What is a “Smart City”?
The world is evolving - society has become increasingly digital, mobile, connected, and urban. Now everything can be connected in a virtual 'internet of things', which will have dramatic impacts on the way people live, work and play. Cities need to adapt to this complex context while also facing numerous economic, environmental, and social challenges. More than ever, cities need to ensure they manage critical infrastructure effectively, deliver services efficiently, collaborate freely, and analyze important data for the benefit of their communities.
"Smart Cities" are places that recognize the trends and the need to embrace innovative alternatives. These are places that are working to achieve exciting lifestyle benefits for residents, robust economic opportunities, and more efficient governance within a safe and healthy environment. They often rely on networks of sensors, cameras, and wireless devices to do so - collecting real-time data, measuring and optimizing performance, sharing results, and reporting issues even before they happen.
There is no universal way to design a community of the future, and there is currently no one definition of a Smart City. A Smart City strategy or initiative must also be relevant to each individual community. Therefore, the definition of a Smart City adopted by the City of St. Albert is:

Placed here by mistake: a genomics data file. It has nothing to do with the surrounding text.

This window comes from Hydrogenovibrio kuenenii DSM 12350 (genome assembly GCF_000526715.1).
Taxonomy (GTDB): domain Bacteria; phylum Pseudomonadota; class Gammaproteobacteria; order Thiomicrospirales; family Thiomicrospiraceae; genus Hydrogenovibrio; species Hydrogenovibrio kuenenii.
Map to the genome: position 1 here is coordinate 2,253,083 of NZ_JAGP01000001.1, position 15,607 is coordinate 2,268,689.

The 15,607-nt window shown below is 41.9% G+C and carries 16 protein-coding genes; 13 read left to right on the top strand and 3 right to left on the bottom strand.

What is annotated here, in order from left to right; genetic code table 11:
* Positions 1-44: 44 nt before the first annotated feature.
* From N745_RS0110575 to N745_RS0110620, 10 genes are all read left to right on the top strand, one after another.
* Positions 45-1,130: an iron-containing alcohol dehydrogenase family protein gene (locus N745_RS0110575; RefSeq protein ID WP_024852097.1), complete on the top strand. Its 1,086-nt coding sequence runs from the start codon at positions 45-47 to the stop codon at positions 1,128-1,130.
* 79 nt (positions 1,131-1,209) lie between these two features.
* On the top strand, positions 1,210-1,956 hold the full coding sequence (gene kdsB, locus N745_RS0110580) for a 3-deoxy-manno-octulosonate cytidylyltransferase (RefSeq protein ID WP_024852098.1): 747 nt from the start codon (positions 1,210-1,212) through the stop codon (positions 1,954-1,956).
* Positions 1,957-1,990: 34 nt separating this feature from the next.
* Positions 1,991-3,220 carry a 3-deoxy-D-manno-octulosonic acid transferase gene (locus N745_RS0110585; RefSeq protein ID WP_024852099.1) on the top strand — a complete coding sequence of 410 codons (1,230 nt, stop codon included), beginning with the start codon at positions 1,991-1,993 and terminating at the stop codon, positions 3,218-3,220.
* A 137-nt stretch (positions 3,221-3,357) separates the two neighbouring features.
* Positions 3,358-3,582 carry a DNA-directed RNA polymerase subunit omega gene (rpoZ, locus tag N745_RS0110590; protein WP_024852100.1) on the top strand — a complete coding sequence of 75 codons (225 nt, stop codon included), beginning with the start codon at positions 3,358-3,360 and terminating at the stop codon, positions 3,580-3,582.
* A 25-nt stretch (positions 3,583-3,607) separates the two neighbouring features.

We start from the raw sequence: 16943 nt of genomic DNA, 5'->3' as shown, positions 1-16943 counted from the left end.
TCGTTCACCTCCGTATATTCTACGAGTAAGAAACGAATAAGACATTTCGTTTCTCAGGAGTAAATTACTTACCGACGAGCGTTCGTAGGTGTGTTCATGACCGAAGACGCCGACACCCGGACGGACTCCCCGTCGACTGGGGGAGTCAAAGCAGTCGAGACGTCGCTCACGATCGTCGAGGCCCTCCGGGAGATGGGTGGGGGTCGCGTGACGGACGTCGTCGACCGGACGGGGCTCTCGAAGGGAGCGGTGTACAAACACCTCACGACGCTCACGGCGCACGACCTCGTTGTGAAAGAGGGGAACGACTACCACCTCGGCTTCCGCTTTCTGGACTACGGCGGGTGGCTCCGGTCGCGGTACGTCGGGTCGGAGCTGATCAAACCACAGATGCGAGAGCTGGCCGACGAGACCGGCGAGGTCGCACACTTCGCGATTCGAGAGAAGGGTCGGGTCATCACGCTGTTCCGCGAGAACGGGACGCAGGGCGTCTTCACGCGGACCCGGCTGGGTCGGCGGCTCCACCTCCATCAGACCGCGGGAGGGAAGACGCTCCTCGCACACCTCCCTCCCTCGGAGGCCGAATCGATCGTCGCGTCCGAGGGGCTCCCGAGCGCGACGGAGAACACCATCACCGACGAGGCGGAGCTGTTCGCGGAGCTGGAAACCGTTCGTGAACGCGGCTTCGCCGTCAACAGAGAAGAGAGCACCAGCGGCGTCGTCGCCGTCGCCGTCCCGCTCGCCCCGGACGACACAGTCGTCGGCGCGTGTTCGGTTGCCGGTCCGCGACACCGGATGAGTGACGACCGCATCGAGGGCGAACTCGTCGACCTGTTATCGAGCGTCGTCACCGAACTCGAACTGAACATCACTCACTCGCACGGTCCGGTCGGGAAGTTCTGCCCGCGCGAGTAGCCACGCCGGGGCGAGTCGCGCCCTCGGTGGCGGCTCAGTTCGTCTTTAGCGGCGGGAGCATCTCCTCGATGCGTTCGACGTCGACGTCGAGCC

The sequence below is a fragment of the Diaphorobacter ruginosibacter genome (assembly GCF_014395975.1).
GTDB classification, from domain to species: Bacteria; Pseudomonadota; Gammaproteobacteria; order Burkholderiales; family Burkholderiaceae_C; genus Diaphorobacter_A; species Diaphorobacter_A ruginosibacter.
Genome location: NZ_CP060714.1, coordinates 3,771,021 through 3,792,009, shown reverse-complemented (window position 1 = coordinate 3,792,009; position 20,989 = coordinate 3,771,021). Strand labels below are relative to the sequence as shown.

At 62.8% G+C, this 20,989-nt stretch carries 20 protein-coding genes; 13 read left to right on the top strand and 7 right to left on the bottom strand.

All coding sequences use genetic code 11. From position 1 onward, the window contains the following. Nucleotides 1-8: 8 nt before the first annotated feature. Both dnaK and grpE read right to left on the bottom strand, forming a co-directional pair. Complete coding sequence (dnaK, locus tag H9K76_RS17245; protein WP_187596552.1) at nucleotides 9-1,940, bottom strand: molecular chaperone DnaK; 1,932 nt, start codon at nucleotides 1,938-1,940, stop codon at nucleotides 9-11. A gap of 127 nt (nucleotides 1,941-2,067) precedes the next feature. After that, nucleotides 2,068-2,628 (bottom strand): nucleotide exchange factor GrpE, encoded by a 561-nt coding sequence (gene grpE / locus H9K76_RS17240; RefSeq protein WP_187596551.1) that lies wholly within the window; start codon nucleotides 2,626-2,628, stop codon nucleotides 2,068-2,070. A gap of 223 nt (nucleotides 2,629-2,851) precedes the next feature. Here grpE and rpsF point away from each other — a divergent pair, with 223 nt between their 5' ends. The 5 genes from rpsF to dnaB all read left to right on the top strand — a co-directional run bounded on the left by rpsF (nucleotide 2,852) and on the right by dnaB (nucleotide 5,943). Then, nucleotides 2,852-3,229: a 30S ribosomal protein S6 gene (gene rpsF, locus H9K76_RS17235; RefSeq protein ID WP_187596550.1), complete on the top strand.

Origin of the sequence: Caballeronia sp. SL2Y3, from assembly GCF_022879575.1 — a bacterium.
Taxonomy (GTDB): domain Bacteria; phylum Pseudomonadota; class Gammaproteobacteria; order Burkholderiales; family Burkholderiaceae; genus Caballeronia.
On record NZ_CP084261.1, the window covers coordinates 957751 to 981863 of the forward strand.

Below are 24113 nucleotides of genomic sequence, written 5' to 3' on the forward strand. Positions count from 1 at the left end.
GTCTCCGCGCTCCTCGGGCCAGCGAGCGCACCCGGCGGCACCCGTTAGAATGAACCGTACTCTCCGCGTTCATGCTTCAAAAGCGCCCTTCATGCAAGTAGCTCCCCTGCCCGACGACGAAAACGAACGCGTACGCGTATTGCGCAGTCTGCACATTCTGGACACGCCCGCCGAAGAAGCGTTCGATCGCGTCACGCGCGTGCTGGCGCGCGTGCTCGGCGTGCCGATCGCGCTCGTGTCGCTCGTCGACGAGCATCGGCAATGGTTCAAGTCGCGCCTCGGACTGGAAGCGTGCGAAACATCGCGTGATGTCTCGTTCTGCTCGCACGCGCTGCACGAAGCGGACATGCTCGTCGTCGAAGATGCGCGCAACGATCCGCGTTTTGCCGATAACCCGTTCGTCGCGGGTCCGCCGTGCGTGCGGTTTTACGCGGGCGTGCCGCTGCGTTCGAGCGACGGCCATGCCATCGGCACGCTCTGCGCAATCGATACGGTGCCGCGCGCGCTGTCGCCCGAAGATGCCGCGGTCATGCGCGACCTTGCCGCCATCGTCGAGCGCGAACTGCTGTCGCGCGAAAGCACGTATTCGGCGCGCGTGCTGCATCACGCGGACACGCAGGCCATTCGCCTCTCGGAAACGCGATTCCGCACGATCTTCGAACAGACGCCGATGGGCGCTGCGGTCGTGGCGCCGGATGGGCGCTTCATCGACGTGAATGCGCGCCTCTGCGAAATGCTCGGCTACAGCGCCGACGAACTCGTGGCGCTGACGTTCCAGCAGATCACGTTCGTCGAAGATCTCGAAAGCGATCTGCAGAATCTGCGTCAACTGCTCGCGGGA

An urban area that solves its core issues through innovation and collaboration, and that applies new technologies and data for the benefit of all.
What Might I See in a Smart City?
For example, a Smart City could:
- produce large amounts of important data that would inform local decisions and support entrepreneurs in creating new business opportunities;
- attract new business investment through high-speed internet networks, new data sets, specialized services, and efficient civic operations;
- increase the efficiency of infrastructure management, through automation and real-time tracking;
- promote the testing of new technologies, as a community ‘living lab’, that would benefit local residents and businesses;
- generate digital alerts to city officials when public garbage containers are full, ensuring that no time or resources are wasted collecting at the wrong time or in the wrong way;
- respond to, and even anticipate, traffic congestion to ensure people and goods move through a community efficiently;
- show drivers available parking spaces in real-time, before arriving at their destination;
- enable residents and businesses to check their water consumption at any time, and receive real-time alerts of potential leakages; and/or
- ensure streetlights dim automatically when no pedestrians or vehicles are in proximity.
The potential for real-time applications, data commercialization, cost savings, local environmental benefits, and lifestyle enhancements are amazing.
What Could Living in a Smart City be Like?
A Smart City could support a connected life for those that want it.
Last edited: September 7, 2018